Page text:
Helping to reunite families in Haiti
Miriam Geer Photography/Yukon News
“If my mother was here,” Crezilov told Morgan Wienberg, “I would not be on the streets.”
Usually, Crezilov acted tough. But that night on the streets of Les Cayes, Haiti, he cried. His mother died when he was three. He has never met his father. He had lived with an aunt and uncle, but the uncle was abusive and Crezilov was being used as child labour. He had never attended school.
Wienberg had reunited the 15-year-old with his grandparents. But a week later, the 20-year-old Whitehorse native saw him again on the streets. She was discouraged.
And then one night he explained why he returned. His grandparents didn’t want him. They said they wouldn’t care if he died.
“If my mother was here,” he continued, “I would be at a school.”
So Wienberg solved the problem the best way she knew how: she became his mother.
Crezilov was the second child to come to the safehouse Wienberg operates through her charity Little Footprints, Big Steps. He now works with a tutor everyday. He has a sponsor. Last week, he started a mechanic apprenticeship. In March, Wienberg became his legal guardian until he turns 18.
She’s acted as a mother to many Haitian children for several years. Wienberg co-founded Little Footprints, Big Steps in 2011 with Sarah Wilson, a nurse who lives in Kitchener, Ont. The organization works to reunite children with their families and give them an education, food and a sustainable means of income.
They want to support families so children don’t have to live in orphanages. Most children in Haitian orphanages do have family. Many are there because their parents can’t afford to care for them, or because their parents believe they will receive an education there.
Wienberg met Wilson in the summer of 2010 when she interned with Mission of Hope Haiti. There, she visited an orphanage regularly. In February 2011, she returned to live at that orphanage, where she says she saw the elderly woman who ran it physically and verbally abuse children and take donations from them.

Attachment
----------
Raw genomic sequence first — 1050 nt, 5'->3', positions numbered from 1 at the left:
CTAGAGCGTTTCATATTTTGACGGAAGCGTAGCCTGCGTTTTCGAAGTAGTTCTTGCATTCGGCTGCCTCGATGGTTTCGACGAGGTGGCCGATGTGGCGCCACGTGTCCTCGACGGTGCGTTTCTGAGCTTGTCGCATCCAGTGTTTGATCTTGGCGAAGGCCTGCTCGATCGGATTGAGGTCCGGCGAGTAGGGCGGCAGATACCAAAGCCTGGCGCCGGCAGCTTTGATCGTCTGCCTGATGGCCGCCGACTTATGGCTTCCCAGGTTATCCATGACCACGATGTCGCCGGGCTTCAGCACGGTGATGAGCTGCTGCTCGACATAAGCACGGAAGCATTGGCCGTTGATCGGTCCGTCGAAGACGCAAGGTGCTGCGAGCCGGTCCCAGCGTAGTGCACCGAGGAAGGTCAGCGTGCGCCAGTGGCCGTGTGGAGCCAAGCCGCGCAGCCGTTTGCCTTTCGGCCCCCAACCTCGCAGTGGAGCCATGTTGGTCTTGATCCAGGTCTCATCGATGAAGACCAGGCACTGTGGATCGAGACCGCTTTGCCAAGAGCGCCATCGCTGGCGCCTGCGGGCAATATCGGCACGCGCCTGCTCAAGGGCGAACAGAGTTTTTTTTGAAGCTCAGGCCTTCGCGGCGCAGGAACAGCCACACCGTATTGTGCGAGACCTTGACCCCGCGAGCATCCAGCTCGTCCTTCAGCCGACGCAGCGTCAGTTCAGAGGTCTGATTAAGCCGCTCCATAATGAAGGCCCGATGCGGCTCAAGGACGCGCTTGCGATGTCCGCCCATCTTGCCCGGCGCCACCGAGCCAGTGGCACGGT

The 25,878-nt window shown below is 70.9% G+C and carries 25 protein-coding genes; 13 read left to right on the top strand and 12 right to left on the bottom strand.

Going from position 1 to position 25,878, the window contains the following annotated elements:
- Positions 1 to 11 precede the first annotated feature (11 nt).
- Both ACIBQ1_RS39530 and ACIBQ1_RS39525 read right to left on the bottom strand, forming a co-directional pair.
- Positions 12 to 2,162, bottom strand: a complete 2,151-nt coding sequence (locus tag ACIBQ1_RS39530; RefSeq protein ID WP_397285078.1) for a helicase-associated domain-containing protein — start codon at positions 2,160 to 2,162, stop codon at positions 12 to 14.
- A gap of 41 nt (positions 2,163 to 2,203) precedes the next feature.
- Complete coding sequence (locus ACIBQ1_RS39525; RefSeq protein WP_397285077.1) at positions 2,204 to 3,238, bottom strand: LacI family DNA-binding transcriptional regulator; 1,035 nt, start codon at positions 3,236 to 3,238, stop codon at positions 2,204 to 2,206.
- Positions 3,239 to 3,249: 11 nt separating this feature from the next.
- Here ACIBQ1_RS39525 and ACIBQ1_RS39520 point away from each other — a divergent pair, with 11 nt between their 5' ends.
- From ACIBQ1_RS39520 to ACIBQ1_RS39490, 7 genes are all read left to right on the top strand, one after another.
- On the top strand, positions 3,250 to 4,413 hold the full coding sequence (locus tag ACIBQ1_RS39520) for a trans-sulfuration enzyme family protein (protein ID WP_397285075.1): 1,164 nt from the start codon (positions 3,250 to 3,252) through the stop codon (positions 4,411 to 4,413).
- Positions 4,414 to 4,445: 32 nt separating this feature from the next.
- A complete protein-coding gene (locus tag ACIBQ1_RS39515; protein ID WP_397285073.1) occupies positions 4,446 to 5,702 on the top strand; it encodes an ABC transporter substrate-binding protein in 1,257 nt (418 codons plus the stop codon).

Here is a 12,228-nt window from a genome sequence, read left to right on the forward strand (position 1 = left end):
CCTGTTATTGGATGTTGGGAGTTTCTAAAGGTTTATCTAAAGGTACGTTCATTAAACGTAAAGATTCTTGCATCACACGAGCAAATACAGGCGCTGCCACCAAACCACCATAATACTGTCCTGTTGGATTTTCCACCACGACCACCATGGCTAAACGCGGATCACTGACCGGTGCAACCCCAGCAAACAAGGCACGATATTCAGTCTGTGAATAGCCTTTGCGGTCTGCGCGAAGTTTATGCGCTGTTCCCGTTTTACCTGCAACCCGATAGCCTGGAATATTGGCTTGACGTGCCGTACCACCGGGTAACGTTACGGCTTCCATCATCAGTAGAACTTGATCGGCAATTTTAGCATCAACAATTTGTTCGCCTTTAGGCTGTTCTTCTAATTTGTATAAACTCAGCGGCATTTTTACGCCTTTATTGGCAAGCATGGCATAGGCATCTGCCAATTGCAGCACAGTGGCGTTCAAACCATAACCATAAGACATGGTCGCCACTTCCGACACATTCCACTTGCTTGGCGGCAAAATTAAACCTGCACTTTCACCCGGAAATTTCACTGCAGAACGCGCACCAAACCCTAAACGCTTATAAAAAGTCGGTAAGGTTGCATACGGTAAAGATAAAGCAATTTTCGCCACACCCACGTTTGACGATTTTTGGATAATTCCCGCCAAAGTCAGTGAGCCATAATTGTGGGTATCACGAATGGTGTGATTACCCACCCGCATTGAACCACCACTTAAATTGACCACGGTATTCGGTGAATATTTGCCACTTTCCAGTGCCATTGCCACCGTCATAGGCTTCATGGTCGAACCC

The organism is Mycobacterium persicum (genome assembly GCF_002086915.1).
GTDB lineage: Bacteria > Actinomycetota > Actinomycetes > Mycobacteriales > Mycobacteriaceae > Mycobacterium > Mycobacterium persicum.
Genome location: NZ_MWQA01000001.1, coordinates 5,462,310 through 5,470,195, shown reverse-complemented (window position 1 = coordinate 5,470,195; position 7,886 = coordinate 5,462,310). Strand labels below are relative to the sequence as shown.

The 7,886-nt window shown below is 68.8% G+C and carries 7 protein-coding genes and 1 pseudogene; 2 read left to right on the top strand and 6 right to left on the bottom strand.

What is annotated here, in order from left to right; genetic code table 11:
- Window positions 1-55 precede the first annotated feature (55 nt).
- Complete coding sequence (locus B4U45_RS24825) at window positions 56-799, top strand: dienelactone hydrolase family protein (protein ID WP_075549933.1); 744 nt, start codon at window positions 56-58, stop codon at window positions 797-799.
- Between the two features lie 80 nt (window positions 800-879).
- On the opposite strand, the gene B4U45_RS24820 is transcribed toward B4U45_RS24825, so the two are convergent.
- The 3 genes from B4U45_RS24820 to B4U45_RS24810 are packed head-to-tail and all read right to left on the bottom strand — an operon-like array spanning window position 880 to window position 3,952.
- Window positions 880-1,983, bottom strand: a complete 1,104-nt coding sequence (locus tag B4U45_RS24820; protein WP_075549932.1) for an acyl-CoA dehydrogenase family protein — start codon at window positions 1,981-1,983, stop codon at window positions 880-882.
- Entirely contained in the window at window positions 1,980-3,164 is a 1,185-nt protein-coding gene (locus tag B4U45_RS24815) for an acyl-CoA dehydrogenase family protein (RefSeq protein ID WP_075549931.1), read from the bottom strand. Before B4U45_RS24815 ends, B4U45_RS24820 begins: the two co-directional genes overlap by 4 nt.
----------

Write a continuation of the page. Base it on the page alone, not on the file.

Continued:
A mother returned for her son to learn that after nine years, the 12-year-old could not spell his name. Other parents were beaten when they returned for their children. One woman was unable to bathe herself for eight days after coming for her child. Other parents were told their children are no longer there.
Wienberg campaigned to have the orphanage shut. She began alerting authorities of abuses. By October 2011, social services and Save the Children agreed the orphanage needed to be closed.
But when Wienberg returned to Haiti in December, the orphanage was still operating. Local authorities didn’t know where the children would go, so Wienberg started a safehouse. She wanted the children to have a place where they could receive food, shelter and education before, if possible, returning to their families.
She’s been able to rescue 39 children from the orphanage. But she knows this woman could always leave and abuse children elsewhere. When removing children from the orphanage became too discouraging, she spent time with street children and started to offer them shelter.